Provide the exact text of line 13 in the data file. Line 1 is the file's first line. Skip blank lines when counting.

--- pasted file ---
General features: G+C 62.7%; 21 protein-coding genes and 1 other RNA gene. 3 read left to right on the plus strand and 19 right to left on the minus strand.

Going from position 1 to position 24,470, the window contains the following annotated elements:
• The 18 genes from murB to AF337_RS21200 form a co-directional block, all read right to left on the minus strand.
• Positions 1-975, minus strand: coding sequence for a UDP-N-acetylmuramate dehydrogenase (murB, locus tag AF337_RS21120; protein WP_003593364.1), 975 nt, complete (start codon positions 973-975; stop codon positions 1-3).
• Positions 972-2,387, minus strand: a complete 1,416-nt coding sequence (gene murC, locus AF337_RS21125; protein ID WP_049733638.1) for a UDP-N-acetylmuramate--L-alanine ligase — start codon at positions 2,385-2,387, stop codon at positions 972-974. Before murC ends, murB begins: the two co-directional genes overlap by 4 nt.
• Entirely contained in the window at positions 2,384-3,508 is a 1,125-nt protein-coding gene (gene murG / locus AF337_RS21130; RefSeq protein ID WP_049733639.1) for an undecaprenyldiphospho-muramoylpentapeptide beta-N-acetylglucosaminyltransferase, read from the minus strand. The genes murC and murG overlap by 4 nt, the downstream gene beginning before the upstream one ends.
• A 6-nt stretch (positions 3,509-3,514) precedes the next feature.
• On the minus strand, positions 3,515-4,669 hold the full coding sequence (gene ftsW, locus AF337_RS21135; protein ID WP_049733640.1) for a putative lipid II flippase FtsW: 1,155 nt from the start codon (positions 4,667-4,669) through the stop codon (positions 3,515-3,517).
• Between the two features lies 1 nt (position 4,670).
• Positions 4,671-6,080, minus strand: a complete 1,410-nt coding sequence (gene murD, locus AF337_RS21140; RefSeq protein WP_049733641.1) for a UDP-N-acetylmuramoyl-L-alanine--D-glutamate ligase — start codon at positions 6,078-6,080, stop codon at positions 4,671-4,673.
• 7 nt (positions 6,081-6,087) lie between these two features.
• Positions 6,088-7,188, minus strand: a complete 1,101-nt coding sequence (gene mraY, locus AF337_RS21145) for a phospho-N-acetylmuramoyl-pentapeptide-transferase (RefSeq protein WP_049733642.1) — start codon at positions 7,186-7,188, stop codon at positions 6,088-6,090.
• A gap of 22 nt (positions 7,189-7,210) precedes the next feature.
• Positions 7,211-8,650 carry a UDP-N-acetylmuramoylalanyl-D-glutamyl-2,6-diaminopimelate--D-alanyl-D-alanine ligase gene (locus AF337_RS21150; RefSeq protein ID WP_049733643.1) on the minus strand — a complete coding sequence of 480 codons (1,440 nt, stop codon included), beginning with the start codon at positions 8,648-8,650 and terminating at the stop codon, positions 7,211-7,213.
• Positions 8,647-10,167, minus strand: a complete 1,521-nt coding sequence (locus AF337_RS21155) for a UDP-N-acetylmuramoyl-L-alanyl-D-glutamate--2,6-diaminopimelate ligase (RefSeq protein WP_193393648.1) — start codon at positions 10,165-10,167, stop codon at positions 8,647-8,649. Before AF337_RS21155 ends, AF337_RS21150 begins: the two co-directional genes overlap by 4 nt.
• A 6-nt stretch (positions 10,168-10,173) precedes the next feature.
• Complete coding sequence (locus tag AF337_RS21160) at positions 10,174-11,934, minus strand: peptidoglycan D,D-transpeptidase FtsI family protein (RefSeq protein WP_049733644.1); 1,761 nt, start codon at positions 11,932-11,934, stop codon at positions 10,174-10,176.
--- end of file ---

• A gap of 22 nt (positions 7,189-7,210) precedes the next feature.